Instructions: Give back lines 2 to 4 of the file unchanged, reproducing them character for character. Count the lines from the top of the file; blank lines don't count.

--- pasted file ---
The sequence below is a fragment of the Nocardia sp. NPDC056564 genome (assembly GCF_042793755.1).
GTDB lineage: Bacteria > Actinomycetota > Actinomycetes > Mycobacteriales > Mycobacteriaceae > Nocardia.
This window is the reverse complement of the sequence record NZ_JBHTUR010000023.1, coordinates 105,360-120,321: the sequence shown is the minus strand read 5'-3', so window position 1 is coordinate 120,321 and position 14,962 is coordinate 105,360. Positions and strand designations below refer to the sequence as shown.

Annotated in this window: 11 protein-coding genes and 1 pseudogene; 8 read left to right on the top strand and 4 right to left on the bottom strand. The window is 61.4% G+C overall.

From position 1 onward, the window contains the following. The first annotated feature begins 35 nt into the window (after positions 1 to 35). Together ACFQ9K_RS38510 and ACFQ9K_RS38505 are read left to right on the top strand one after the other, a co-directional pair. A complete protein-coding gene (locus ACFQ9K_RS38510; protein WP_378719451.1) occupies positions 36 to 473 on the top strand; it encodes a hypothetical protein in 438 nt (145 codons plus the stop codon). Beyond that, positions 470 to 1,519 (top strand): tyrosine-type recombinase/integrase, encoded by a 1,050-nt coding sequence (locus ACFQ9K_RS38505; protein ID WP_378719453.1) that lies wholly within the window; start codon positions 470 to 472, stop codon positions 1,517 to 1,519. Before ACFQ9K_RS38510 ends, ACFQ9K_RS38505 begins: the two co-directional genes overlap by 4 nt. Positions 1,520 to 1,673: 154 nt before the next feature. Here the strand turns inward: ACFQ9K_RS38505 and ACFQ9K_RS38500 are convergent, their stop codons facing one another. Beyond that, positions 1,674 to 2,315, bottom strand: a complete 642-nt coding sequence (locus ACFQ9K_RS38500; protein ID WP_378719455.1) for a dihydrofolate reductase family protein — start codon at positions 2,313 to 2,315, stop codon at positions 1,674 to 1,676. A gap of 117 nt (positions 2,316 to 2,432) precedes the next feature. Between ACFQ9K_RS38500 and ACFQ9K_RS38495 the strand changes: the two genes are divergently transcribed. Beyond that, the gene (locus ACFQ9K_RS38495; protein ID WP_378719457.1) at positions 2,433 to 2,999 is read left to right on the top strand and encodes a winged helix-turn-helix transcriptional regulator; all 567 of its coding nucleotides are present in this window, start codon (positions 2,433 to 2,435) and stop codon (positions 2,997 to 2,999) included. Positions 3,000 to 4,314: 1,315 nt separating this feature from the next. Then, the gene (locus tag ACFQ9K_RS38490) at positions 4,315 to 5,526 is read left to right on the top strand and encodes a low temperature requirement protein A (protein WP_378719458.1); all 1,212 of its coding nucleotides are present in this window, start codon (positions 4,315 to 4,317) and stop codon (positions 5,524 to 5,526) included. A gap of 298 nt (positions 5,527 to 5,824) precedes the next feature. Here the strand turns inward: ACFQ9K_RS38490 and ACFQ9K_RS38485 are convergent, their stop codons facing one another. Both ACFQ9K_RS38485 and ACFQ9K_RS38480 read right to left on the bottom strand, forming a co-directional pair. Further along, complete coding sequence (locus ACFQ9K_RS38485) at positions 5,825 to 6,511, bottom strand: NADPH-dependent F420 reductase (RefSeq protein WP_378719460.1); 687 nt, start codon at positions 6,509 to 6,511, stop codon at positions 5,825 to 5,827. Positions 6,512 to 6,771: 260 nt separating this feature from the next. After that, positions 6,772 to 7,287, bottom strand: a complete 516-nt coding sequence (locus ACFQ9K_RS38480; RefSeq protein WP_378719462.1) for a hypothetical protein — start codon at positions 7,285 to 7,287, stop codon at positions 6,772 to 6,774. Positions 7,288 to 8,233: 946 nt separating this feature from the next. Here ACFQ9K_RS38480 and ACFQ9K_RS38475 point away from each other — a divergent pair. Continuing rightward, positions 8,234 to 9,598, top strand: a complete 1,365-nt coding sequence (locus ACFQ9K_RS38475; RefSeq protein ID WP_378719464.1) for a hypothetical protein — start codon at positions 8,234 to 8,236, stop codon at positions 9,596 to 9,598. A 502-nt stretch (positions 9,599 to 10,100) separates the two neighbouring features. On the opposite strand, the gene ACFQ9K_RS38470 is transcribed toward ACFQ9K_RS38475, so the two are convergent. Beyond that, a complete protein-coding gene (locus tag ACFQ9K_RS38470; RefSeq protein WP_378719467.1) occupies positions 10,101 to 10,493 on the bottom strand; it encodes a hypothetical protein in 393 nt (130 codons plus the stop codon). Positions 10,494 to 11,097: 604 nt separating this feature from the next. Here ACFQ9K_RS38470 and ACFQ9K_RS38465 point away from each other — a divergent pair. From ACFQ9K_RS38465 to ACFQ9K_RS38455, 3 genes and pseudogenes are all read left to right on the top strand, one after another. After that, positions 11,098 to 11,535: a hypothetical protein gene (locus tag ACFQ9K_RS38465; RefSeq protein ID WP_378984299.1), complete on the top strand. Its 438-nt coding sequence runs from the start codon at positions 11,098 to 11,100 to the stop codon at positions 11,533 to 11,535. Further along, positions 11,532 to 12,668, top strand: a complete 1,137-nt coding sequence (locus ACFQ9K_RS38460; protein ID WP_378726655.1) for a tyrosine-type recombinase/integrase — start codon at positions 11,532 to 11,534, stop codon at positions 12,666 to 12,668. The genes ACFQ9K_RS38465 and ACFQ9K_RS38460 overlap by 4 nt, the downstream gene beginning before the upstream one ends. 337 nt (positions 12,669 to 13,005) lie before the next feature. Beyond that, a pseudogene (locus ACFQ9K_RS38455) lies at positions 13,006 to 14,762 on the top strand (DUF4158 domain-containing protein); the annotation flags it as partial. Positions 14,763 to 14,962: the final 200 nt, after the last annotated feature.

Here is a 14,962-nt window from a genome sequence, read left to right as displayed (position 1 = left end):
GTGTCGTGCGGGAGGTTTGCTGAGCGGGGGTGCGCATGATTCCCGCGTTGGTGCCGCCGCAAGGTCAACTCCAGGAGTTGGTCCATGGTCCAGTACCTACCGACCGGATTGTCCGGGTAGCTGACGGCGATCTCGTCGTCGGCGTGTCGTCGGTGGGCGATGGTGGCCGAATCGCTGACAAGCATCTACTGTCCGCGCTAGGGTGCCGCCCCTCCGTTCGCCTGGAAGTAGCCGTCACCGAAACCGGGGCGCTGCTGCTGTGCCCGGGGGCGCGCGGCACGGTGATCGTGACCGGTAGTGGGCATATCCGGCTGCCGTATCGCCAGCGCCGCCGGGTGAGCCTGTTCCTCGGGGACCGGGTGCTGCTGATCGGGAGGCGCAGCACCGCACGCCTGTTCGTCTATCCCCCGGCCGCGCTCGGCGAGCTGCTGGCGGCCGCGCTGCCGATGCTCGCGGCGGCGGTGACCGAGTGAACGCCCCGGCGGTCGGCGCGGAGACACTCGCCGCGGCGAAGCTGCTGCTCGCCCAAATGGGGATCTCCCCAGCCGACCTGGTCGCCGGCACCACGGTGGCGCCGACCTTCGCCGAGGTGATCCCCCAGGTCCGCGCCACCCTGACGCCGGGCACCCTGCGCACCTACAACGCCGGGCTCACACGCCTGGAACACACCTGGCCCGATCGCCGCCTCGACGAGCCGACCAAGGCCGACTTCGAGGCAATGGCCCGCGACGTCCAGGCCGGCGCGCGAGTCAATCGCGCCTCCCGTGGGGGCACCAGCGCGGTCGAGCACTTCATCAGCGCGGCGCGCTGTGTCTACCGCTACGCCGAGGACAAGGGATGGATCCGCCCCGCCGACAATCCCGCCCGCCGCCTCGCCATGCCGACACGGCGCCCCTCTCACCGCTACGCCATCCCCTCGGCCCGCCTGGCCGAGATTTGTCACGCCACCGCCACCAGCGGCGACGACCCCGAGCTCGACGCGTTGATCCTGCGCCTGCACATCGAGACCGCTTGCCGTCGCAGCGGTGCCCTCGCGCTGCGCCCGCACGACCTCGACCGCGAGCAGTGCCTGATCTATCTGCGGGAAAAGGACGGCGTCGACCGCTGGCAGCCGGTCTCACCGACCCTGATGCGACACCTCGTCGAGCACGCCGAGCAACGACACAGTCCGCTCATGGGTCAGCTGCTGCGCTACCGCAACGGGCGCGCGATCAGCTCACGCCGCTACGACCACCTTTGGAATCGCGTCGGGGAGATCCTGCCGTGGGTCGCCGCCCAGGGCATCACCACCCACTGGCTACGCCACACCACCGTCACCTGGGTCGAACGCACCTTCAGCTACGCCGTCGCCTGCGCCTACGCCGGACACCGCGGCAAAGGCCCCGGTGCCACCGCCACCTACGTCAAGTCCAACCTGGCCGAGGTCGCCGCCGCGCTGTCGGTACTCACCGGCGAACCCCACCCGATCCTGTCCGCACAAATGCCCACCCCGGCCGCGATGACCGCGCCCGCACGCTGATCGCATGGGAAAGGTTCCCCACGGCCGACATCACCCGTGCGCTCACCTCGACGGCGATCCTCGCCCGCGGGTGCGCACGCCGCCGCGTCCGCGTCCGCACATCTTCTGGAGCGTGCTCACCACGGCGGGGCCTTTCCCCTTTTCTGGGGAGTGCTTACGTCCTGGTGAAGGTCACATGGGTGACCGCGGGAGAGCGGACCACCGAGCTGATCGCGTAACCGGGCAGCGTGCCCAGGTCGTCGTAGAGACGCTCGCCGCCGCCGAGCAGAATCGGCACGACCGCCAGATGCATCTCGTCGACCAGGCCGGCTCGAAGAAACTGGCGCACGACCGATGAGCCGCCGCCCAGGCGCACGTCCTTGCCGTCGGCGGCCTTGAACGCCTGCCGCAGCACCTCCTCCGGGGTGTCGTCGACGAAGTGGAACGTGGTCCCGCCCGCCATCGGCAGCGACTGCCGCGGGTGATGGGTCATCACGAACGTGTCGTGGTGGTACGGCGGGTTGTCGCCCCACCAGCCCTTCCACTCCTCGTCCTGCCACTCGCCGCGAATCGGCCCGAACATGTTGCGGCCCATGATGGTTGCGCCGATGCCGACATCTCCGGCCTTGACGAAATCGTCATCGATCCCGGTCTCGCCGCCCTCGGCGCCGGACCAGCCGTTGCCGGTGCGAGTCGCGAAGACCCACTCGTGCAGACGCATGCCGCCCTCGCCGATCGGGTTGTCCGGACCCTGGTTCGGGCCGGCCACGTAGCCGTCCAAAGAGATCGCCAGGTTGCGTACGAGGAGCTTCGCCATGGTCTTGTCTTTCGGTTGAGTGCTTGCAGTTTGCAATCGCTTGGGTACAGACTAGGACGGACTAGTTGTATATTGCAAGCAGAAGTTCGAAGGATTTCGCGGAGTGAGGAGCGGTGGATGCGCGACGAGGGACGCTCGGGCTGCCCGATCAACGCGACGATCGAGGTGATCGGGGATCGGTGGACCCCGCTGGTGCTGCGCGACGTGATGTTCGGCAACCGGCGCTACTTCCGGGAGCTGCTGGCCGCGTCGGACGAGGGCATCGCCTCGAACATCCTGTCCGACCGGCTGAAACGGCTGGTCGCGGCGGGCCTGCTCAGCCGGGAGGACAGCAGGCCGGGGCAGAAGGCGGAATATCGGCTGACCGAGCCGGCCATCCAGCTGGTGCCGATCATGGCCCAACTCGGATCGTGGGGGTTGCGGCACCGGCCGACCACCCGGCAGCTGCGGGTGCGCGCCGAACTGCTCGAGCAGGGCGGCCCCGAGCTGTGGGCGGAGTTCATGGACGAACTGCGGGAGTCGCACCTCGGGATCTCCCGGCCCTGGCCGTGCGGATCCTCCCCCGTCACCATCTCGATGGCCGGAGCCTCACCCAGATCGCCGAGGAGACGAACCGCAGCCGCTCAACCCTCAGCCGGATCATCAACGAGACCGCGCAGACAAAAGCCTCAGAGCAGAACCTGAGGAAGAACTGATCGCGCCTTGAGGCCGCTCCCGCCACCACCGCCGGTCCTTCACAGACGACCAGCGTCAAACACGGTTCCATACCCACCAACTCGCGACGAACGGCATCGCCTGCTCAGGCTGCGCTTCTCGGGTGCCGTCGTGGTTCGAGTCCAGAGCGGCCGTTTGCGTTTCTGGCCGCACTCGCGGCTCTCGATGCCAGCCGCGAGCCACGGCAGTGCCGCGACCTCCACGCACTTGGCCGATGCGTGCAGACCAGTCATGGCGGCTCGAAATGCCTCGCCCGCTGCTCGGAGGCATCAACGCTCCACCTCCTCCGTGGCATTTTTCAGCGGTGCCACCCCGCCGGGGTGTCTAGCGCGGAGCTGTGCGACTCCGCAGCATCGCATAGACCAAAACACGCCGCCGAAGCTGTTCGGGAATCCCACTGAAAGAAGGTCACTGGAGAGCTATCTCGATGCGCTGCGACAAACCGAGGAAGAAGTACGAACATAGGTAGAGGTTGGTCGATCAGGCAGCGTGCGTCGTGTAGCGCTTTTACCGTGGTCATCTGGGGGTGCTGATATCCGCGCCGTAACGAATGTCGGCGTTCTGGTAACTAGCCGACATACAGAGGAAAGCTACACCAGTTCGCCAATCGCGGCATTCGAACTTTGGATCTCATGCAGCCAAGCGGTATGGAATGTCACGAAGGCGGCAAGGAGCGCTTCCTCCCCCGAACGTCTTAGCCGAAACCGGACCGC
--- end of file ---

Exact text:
GTDB lineage: Bacteria > Actinomycetota > Actinomycetes > Mycobacteriales > Mycobacteriaceae > Nocardia.
This window is the reverse complement of the sequence record NZ_JBHTUR010000023.1, coordinates 105,360-120,321: the sequence shown is the minus strand read 5'-3', so window position 1 is coordinate 120,321 and position 14,962 is coordinate 105,360. Positions and strand designations below refer to the sequence as shown.

Annotated in this window: 11 protein-coding genes and 1 pseudogene; 8 read left to right on the top strand and 4 right to left on the bottom strand. The window is 61.4% G+C overall.